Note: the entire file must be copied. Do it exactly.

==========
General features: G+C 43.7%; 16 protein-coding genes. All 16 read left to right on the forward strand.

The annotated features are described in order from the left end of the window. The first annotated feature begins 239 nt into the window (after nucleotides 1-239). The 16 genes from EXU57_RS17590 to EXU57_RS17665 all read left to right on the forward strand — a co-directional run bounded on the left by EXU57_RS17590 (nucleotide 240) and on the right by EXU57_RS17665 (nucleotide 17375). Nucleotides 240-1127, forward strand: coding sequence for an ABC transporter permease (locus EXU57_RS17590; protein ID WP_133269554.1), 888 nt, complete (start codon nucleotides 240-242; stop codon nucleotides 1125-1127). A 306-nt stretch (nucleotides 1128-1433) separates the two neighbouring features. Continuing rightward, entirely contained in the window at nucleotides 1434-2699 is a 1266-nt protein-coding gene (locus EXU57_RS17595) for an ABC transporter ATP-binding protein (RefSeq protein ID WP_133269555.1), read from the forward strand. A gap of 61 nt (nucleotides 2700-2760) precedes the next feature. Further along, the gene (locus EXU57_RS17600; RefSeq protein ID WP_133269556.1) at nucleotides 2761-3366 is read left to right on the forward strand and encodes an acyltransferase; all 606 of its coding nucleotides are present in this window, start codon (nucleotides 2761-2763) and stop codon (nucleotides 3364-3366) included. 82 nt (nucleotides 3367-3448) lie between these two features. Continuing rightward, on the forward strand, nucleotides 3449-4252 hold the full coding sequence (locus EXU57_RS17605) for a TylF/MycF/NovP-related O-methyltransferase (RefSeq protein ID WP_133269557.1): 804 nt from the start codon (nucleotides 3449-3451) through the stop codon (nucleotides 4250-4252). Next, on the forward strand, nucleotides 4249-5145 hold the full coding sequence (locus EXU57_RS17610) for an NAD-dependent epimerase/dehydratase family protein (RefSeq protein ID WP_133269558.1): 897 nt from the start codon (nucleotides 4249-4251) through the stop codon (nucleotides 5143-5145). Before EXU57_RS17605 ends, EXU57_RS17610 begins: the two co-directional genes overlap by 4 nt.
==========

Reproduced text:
General features: G+C 43.7%; 16 protein-coding genes. All 16 read left to right on the forward strand.

The annotated features are described in order from the left end of the window. The first annotated feature begins 239 nt into the window (after nucleotides 1-239). The 16 genes from EXU57_RS17590 to EXU57_RS17665 all read left to right on the forward strand — a co-directional run bounded on the left by EXU57_RS17590 (nucleotide 240) and on the right by EXU57_RS17665 (nucleotide 17375). Nucleotides 240-1127, forward strand: coding sequence for an ABC transporter permease (locus EXU57_RS17590; protein ID WP_133269554.1), 888 nt, complete (start codon nucleotides 240-242; stop codon nucleotides 1125-1127). A 306-nt stretch (nucleotides 1128-1433) separates the two neighbouring features. Continuing rightward, entirely contained in the window at nucleotides 1434-2699 is a 1266-nt protein-coding gene (locus EXU57_RS17595) for an ABC transporter ATP-binding protein (RefSeq protein ID WP_133269555.1), read from the forward strand. A gap of 61 nt (nucleotides 2700-2760) precedes the next feature. Further along, the gene (locus EXU57_RS17600; RefSeq protein ID WP_133269556.1) at nucleotides 2761-3366 is read left to right on the forward strand and encodes an acyltransferase; all 606 of its coding nucleotides are present in this window, start codon (nucleotides 2761-2763) and stop codon (nucleotides 3364-3366) included. 82 nt (nucleotides 3367-3448) lie between these two features. Continuing rightward, on the forward strand, nucleotides 3449-4252 hold the full coding sequence (locus EXU57_RS17605) for a TylF/MycF/NovP-related O-methyltransferase (RefSeq protein ID WP_133269557.1): 804 nt from the start codon (nucleotides 3449-3451) through the stop codon (nucleotides 4250-4252). Next, on the forward strand, nucleotides 4249-5145 hold the full coding sequence (locus EXU57_RS17610) for an NAD-dependent epimerase/dehydratase family protein (RefSeq protein ID WP_133269558.1): 897 nt from the start codon (nucleotides 4249-4251) through the stop codon (nucleotides 5143-5145). Before EXU57_RS17605 ends, EXU57_RS17610 begins: the two co-directional genes overlap by 4 nt.